By Jules Lavallee
Los Angeles, California (The Hollywood Times) 3/19/2021 – “White Eye,” by 33-year-old director Tomer Shushan, tackles an Israeli problem familiar to Americans: Explicit or subliminal prejudice by much of the population and police against non-white residents, especially migrants. As an Israeli writer and director, Tomer’s 2017 short film,” Inside Shells” screened in FIPA, Sao Paulo International Short Film Festival, and many others. Tomer is currently developing an Israeli TV series Torso and his first feature film Between The Sand Grains.
Tell us about your short film Inside Shells.
Inside Shells is my graduation film. It is a short film about Noah, a young basketball player, who finds out he won’t be able to play his next game until his parent pays a debt to his Coach. While he makes his unemployed father to get money for him, he finds out that his basketball dream can cause a break in his parents’ relationship.
This story is based on a childhood memory I have, the memory of my family having no money but I really wanted to be a basketball player and saw my parents struggling to pay the basketball team fees. I remembered how sometimes I was afraid of them to come and watch me, I had to make sure they weren’t disappointed. This feeling stayed with me so writing this story came naturally.
As a Writer and Film Director, what is your philosophy behind your films?
For as long as I can remember, as a kid I used to look out of my window for hours, looking at the bustling streets where we used to live, picking some characters, and telling myself the story of where they came from and where they were heading. At a later stage in life, I realized the urge I have to tell stories. Cinema gives you the freedom to combine reality and imagination through images and sounds. I realized that I had the will and power. A desire to express my point of view on the world and the power of doing it through the language of cinema.
My stories touch people, it see-through people from the margins of society, encounters between characters from different classes. And thus reflect the reality in which we live. Even though it is sometimes convenient to ignore.
How has your upbringing translated into your films?
I grew up in a family of parents of Moroccan descent. The socio-economic situation was very low and one day they decided to move to the most expensive neighborhood in the big city and sacrificed everything they had because they believed that if I grew up near high-class people I might even make it one day. But it made me see at a very young age how different I am from everyone around me and if so how similar I am. I think this movie made me understand dimensional differences between human beings based on race, color, poverty, wealth is the biggest minefield in humanity. I grew up in a home that believes we are all the same, I think my parents acted from a naive place, they could not understand why it is different, and it penetrated me and I see it as a privilege and opportunity to use cinema to tell it.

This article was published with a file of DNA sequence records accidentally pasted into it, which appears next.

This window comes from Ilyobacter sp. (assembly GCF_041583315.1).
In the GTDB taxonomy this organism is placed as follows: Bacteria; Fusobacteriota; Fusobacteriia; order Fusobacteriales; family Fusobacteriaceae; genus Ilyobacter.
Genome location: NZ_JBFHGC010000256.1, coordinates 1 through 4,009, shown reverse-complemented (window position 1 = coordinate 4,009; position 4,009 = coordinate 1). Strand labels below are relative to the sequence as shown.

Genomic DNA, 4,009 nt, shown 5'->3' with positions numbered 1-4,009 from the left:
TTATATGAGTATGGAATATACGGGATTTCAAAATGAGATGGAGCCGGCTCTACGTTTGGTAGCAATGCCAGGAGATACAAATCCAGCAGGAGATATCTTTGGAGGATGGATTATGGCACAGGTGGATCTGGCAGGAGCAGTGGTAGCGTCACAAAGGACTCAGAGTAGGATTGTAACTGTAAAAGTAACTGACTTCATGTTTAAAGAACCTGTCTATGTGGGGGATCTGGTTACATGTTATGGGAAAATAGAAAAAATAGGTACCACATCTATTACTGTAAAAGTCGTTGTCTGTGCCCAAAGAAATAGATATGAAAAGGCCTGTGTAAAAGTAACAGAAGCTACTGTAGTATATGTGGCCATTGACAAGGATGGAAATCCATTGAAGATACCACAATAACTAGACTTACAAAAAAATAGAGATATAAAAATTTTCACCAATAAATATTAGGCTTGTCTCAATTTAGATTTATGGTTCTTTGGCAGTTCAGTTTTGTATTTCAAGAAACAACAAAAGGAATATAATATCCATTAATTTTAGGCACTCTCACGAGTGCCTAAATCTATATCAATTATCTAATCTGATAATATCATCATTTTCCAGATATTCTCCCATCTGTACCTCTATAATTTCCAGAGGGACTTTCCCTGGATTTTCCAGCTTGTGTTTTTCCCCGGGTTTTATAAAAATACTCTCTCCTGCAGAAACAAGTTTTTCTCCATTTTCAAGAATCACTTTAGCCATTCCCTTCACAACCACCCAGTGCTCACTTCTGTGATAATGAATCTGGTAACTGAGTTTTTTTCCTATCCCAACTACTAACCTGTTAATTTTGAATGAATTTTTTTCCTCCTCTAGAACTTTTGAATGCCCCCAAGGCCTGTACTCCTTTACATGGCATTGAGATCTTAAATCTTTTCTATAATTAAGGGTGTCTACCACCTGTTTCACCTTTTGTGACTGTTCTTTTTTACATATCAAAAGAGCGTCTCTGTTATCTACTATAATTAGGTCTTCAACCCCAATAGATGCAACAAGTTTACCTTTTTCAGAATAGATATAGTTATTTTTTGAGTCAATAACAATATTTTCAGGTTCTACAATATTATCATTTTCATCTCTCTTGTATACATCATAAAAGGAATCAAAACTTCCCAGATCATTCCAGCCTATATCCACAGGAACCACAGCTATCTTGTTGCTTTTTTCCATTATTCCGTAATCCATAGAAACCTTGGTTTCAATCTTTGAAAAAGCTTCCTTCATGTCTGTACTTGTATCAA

White Eye, shows the harsh realities of undocumented immigrants on the run. Why was this story so important to tell?
I guess apart from refugees no one knows what it feels like to be illegal. On the one hand, the eyes of the authorities are looking for you while the eyes of society can’t see you. I think beyond the story of a White Eye that actually illustrates to us how much the white man is above. I feel that the film gives us an opportunity to listen to the refugee for a moment, to hear his life story, and to understand that there is no reason for difference between him and the local guy.
It was important to me that the image of the refugee should not be miserable and defeatist, but would stand for its truth and fight for its existence.
The titles of your films appear to be symbolic rather than literal. Expound on this idea.
White Eye symbolizes blindness, blindness towards the other, towards the person in front of you. The story happens through a white person’s eyes.
In White Eye, what scene almost brought you tears?
This moment when Younes, the Eritrean refugee, takes Omar, the local guy, and tries to convince him to reach a compromise with him.
Without involving the authorities. Seeing him, probably for the last time in his life, trust someone.
White Eye is more than a film, it is …. finish the sentence.
One more unnecessary moment in which the black man loses his life.
Congratulations on making the 2021 Oscar shortlist, how does it feel, and where were you exactly when you found out?
This is a very exciting moment in my life, I did not expect the film would go so far when I made it. I just hoped it would reach the eyes and hearts of people and for me, this achievement gives me the power to continue creating and talking about these important issues.
I live in Tel Aviv, Israel, it was 2 AM when the academy tweeted the shortlist. And as soon as I saw a White Eye there. I couldn’t stop screaming, I woke up the whole street and the police give me a fine for noise. But I guess it was worth it.
You are currently developing an Israeli TV series Torso. What can we expect?
Torso is a TV series that is in the development stage, I received initial funding and now I am in the final stages of writing. This is a series about a private investigator who follows a traitorous husband and exposes him to a mysterious murder affair and a fascinating story about the revenge of a Holocaust survivor.
Tell us about your first feature film Between The Sand Grains.
Deep in the Red Desert, a glasshouse mirrors all of humanity.
Three strangers meet at an event for the world’s rich. Emanuel, a waiter who pretends to be a guest; Neta, in an unhappy relationship with the richest man in the room; Samuel, an Eritrean kitchen staff, saving up to bail his wife held hostage by Bedouins. They bond over their loneliness and embark on a journey to determine their fates.
Please share your social media links/trailers.